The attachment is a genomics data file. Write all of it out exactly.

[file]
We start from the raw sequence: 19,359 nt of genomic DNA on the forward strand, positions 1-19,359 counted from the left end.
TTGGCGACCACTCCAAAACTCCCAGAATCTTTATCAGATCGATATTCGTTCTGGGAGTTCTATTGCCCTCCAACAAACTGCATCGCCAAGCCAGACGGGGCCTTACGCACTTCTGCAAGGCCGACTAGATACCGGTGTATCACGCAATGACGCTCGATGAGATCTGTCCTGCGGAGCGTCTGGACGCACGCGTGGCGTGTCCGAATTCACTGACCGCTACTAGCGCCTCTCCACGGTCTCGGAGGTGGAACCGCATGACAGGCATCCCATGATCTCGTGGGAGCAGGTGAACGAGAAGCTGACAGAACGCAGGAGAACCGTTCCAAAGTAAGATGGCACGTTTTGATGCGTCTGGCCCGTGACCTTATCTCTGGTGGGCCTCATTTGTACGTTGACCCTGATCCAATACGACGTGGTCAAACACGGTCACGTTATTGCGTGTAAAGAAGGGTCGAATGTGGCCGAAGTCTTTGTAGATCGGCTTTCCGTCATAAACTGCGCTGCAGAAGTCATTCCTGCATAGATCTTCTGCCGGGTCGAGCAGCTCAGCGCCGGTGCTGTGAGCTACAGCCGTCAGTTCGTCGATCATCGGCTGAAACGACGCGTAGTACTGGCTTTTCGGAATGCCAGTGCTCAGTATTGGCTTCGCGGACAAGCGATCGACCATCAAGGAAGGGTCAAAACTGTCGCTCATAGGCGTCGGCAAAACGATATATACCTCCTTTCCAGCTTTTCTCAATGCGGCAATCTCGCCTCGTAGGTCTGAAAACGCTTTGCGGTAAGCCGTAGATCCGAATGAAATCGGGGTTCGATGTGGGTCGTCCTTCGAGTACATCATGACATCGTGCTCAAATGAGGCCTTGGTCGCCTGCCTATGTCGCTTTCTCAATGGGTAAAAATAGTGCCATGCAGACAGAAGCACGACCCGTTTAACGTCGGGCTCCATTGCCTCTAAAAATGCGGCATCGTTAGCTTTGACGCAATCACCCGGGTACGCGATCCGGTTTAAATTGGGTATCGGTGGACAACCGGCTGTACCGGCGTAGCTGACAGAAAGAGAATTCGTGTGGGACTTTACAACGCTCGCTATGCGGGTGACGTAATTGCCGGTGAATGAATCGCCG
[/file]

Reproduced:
We start from the raw sequence: 19,359 nt of genomic DNA on the forward strand, positions 1-19,359 counted from the left end.
TTGGCGACCACTCCAAAACTCCCAGAATCTTTATCAGATCGATATTCGTTCTGGGAGTTCTATTGCCCTCCAACAAACTGCATCGCCAAGCCAGACGGGGCCTTACGCACTTCTGCAAGGCCGACTAGATACCGGTGTATCACGCAATGACGCTCGATGAGATCTGTCCTGCGGAGCGTCTGGACGCACGCGTGGCGTGTCCGAATTCACTGACCGCTACTAGCGCCTCTCCACGGTCTCGGAGGTGGAACCGCATGACAGGCATCCCATGATCTCGTGGGAGCAGGTGAACGAGAAGCTGACAGAACGCAGGAGAACCGTTCCAAAGTAAGATGGCACGTTTTGATGCGTCTGGCCCGTGACCTTATCTCTGGTGGGCCTCATTTGTACGTTGACCCTGATCCAATACGACGTGGTCAAACACGGTCACGTTATTGCGTGTAAAGAAGGGTCGAATGTGGCCGAAGTCTTTGTAGATCGGCTTTCCGTCATAAACTGCGCTGCAGAAGTCATTCCTGCATAGATCTTCTGCCGGGTCGAGCAGCTCAGCGCCGGTGCTGTGAGCTACAGCCGTCAGTTCGTCGATCATCGGCTGAAACGACGCGTAGTACTGGCTTTTCGGAATGCCAGTGCTCAGTATTGGCTTCGCGGACAAGCGATCGACCATCAAGGAAGGGTCAAAACTGTCGCTCATAGGCGTCGGCAAAACGATATATACCTCCTTTCCAGCTTTTCTCAATGCGGCAATCTCGCCTCGTAGGTCTGAAAACGCTTTGCGGTAAGCCGTAGATCCGAATGAAATCGGGGTTCGATGTGGGTCGTCCTTCGAGTACATCATGACATCGTGCTCAAATGAGGCCTTGGTCGCCTGCCTATGTCGCTTTCTCAATGGGTAAAAATAGTGCCATGCAGACAGAAGCACGACCCGTTTAACGTCGGGCTCCATTGCCTCTAAAAATGCGGCATCGTTAGCTTTGACGCAATCACCCGGGTACGCGATCCGGTTTAAATTGGGTATCGGTGGACAACCGGCTGTACCGGCGTAGCTGACAGAAAGAGAATTCGTGTGGGACTTTACAACGCTCGCTATGCGGGTGACGTAATTGCCGGTGAATGAATCGCCG